Common Name

Scientific Name


Photo by William Bosworth
Photo Courtesy of Utah Division of Wildlife Resources

The range of the nightsnake, Hypsiglena torquata, includes most of Mexico and much of the western (especially the southwestern) United States. In Utah, nightsnakes are relatively common in the state's desert regions. Within its range, this species inhabits arid and semi-arid desert flats, plains, and woodlands; areas with rocky and sandy soils are preferred. During cold times of the year, nightsnakes seek refuge underground, in crevices, or under rocks, and become inactive.

Female nightsnakes lay a single clutch of two to nine eggs during late spring or summer. The diet of the nightsnake consists primarily of lizards and lizard eggs, although snakes, frogs, insects, and salamanders are also consumed. Nightsnakes subdue their prey with venom injected by large teeth at the back of the upper jaw.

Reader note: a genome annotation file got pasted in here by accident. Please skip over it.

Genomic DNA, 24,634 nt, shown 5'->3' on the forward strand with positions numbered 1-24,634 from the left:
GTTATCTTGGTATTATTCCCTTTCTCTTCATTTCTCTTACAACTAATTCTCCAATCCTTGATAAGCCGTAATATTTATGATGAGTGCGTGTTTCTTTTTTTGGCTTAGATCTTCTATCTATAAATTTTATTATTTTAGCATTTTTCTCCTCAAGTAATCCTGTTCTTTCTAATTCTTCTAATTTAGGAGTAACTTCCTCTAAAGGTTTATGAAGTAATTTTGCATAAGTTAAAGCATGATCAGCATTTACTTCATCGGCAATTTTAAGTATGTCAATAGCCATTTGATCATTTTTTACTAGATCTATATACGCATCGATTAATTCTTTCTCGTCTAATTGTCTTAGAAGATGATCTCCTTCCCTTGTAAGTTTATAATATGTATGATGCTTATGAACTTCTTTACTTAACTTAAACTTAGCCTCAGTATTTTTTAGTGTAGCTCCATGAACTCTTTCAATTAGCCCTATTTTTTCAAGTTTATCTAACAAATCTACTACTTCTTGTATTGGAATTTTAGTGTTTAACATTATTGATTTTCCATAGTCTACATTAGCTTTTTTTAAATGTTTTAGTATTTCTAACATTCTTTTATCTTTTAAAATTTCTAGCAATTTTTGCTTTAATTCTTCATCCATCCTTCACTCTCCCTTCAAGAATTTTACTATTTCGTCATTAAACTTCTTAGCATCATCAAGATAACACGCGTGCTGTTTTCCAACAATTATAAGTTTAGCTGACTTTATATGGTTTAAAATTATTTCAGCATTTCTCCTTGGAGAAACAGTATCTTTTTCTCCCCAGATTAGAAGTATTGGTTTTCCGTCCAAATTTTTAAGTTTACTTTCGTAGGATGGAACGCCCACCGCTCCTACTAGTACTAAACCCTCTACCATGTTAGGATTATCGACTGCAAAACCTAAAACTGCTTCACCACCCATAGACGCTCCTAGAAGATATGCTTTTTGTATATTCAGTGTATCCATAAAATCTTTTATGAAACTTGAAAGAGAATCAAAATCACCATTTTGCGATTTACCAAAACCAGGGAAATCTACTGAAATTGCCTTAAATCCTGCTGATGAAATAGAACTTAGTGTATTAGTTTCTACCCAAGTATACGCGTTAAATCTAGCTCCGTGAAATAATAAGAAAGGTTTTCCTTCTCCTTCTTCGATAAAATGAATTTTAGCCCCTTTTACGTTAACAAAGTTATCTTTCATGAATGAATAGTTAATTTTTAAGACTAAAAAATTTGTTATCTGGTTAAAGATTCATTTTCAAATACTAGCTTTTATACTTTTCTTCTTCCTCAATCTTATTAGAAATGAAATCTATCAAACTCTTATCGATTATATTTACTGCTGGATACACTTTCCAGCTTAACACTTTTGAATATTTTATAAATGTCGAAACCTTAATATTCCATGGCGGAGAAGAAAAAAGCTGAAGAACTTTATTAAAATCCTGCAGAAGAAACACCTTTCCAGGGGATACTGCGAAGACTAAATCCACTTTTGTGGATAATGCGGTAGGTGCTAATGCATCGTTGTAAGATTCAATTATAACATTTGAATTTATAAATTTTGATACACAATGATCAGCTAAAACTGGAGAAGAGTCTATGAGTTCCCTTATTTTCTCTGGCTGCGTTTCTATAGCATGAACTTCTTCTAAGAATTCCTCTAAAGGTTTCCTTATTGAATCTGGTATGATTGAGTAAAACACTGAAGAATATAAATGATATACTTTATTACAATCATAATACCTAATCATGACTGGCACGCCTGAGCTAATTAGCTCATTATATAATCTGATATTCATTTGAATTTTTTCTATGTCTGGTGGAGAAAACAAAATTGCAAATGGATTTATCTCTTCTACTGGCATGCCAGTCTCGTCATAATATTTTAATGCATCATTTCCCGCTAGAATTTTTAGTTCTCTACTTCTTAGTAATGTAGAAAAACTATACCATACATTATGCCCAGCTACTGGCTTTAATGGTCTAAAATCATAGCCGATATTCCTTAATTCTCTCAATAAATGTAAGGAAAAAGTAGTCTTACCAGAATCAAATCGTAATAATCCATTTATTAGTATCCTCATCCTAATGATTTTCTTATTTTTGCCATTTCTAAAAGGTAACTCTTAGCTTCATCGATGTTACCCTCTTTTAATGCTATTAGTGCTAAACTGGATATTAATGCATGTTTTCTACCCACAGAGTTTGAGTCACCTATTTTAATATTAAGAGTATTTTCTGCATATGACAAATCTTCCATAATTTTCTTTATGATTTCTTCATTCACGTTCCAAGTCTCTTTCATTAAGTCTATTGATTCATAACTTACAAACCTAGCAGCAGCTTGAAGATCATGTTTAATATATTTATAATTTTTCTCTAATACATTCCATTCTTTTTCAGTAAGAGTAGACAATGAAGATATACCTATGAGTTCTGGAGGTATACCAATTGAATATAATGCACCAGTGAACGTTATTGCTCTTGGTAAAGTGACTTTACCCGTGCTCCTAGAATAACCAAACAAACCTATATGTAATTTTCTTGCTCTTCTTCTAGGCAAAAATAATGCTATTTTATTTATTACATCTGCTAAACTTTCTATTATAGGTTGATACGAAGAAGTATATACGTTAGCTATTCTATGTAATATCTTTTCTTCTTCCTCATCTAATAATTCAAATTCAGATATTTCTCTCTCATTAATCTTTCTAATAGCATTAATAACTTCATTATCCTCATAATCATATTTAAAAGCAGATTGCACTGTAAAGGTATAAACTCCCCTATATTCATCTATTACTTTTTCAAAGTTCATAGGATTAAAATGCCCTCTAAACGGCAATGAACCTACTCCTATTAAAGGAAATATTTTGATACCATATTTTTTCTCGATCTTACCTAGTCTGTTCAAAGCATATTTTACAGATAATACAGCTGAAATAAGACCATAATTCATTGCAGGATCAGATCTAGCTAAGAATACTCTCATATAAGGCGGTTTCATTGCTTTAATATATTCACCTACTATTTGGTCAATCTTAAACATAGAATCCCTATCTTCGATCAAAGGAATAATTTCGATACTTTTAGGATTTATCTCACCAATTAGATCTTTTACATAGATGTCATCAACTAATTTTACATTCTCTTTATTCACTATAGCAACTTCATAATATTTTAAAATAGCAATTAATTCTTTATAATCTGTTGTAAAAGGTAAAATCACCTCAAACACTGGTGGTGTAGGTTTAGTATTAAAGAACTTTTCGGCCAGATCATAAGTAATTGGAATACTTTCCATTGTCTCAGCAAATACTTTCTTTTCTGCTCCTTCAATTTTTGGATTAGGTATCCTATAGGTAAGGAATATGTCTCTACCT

Nightsnakes are pale gray or light brown in color, often with dark blotches on the back of the neck and dark spots on the back and sides.


  • Biotics Database. 2005. Utah Division of Wildlife Resources, NatureServe, and the network of Natural Heritage Programs and Conservation Data Centers.

  • Stebbins, R. C. 1985. A field guide to western reptiles and amphibians. Houghton Mifflin Company, Boston. 336 pp.